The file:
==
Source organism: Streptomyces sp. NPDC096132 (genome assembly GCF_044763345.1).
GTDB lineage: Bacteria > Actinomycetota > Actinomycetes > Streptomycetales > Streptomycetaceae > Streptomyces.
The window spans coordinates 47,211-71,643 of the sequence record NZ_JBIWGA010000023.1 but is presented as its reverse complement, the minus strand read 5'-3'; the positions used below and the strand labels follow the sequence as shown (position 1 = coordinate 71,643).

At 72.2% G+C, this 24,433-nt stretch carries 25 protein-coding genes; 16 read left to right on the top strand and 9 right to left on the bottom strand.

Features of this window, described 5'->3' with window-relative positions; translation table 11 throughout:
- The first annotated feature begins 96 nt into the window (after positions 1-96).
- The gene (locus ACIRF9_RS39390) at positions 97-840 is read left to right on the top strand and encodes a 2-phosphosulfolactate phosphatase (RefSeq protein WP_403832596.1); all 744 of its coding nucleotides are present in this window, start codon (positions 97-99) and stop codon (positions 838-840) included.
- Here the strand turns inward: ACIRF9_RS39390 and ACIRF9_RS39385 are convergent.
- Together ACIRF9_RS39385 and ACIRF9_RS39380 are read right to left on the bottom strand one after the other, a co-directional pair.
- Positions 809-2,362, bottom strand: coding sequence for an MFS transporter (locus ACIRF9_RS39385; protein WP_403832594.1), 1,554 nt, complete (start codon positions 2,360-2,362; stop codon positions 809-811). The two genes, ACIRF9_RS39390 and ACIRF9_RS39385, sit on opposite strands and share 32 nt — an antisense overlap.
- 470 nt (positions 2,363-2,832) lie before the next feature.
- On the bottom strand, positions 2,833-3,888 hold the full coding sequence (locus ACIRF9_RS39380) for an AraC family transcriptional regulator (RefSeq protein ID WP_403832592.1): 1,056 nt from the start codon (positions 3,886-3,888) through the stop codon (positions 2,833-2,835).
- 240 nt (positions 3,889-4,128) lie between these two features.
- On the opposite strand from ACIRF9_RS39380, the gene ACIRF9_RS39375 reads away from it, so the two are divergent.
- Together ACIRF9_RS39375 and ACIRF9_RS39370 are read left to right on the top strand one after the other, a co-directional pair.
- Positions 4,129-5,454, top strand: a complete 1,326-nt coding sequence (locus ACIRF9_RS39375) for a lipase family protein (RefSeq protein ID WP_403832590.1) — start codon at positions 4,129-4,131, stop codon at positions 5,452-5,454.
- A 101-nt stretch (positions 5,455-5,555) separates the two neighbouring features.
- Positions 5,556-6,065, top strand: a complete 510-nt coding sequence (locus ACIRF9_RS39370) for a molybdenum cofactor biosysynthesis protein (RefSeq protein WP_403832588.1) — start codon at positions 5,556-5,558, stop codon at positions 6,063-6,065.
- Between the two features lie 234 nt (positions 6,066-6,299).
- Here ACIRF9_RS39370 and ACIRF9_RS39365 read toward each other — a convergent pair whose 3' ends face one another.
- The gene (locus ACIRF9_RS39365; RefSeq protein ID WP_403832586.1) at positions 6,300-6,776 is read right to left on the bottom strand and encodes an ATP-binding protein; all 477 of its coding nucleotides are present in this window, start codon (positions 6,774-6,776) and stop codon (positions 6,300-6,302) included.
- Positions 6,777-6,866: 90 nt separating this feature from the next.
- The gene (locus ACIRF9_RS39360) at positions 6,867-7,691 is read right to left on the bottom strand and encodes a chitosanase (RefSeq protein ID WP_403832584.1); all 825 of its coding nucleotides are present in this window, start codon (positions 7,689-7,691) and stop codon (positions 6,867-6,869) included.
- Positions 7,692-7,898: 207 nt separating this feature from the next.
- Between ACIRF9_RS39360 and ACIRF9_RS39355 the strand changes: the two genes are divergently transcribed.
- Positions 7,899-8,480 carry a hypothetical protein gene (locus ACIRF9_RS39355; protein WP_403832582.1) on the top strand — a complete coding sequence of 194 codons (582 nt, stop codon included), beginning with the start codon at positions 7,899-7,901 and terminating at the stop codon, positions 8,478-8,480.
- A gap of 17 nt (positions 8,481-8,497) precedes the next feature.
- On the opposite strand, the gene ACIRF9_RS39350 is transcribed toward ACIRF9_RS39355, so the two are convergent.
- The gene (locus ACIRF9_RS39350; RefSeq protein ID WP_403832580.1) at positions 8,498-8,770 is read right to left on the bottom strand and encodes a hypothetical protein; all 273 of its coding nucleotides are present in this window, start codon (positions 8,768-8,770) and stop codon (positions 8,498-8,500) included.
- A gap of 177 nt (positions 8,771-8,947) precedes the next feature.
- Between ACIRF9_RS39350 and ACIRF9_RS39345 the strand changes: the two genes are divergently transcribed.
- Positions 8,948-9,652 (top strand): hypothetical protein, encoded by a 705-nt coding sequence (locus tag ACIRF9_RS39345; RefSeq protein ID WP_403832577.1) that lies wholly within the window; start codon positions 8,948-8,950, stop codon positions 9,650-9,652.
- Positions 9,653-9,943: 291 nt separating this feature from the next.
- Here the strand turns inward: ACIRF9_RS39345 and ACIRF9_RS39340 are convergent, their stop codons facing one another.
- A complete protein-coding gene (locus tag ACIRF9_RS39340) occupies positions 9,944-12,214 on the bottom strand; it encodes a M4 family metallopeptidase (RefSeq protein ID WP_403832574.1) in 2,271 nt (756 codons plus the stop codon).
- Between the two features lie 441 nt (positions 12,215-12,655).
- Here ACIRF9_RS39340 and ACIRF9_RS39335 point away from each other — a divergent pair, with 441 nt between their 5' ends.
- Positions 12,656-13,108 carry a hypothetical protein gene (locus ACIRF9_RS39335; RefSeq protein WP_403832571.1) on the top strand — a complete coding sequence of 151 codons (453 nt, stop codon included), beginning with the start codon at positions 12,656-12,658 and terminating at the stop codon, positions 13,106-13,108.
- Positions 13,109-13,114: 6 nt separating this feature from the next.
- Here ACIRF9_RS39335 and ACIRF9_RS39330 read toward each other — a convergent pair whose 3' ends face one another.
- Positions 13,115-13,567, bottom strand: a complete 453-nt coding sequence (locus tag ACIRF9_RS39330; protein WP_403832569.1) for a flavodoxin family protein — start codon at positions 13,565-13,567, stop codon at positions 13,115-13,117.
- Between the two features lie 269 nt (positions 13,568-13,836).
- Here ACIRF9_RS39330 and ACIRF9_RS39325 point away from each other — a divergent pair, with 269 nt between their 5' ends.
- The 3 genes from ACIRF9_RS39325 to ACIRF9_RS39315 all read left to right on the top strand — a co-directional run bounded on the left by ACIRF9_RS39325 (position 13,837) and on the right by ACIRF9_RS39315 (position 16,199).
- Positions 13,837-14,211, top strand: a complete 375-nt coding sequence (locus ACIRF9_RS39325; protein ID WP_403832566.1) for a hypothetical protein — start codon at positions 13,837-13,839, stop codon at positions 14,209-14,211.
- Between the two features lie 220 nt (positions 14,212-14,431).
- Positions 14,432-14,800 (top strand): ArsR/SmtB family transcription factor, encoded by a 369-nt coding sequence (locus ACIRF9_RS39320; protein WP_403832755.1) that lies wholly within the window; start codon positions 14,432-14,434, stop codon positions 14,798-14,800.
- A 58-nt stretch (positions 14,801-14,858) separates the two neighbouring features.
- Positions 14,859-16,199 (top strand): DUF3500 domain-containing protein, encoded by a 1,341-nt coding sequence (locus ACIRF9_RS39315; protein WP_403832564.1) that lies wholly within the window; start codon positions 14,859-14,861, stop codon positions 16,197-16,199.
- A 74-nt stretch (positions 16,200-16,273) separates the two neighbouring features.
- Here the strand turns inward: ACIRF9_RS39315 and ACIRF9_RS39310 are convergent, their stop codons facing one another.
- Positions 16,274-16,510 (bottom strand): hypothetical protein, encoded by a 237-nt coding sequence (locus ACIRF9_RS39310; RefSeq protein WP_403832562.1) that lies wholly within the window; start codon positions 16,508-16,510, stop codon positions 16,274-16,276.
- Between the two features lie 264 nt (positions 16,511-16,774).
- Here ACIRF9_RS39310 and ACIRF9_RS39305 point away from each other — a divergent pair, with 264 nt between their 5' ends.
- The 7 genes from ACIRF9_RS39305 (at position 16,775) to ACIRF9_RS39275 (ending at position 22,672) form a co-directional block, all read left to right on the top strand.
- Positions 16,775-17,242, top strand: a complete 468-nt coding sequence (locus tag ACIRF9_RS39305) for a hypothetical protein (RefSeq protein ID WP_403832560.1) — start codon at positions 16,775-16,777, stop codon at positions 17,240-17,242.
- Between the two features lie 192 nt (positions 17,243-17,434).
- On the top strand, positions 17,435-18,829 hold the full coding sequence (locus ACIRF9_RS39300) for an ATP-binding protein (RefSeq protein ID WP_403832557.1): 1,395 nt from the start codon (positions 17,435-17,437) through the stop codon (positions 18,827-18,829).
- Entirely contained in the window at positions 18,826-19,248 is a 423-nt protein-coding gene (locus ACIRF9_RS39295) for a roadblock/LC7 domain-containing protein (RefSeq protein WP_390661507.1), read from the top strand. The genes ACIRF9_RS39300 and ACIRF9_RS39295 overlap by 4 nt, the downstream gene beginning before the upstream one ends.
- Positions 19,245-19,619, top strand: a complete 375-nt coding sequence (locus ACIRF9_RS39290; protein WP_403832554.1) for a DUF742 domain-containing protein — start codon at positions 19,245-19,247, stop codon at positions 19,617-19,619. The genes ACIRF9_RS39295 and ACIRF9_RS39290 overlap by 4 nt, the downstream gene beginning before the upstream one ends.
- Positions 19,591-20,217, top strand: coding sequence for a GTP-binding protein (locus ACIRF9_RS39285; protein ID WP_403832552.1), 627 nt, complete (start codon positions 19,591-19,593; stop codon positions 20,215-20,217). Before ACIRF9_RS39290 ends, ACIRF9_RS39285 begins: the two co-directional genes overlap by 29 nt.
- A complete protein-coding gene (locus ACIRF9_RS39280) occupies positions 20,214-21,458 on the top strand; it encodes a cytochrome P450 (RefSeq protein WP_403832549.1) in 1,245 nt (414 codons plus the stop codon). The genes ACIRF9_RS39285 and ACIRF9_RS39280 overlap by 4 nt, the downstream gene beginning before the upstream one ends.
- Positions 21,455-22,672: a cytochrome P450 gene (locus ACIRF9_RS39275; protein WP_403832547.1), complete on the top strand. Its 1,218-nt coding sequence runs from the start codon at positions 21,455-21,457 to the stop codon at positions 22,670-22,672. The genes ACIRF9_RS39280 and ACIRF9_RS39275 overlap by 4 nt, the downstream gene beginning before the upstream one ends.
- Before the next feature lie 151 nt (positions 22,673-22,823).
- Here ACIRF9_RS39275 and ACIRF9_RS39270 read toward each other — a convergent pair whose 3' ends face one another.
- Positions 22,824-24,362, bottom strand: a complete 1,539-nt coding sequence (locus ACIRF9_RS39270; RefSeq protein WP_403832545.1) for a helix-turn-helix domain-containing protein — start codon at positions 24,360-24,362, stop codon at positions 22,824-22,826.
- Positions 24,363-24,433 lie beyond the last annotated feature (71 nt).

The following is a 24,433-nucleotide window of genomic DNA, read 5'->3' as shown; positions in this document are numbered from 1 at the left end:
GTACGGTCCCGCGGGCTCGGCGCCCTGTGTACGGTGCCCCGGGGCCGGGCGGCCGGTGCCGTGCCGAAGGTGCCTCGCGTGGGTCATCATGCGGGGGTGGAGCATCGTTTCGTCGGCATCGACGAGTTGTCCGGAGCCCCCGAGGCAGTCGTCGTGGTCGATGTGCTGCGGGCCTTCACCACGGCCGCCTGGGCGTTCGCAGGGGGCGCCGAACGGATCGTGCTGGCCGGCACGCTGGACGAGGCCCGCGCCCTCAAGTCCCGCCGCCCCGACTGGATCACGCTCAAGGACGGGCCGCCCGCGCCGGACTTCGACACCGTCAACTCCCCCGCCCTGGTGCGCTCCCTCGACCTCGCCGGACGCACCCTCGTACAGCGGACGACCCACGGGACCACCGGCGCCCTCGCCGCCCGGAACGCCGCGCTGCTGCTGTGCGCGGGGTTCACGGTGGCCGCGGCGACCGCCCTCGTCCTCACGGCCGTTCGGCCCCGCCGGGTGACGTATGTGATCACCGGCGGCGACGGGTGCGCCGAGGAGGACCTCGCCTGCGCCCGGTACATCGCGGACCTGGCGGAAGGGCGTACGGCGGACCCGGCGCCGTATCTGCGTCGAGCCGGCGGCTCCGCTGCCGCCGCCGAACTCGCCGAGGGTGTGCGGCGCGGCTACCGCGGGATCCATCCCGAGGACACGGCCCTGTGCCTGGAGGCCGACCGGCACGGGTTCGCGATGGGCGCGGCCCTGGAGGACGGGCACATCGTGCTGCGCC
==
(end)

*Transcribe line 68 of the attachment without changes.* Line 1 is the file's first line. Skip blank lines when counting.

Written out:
The following is a 24,433-nucleotide window of genomic DNA, read 5'->3' as shown; positions in this document are numbered from 1 at the left end: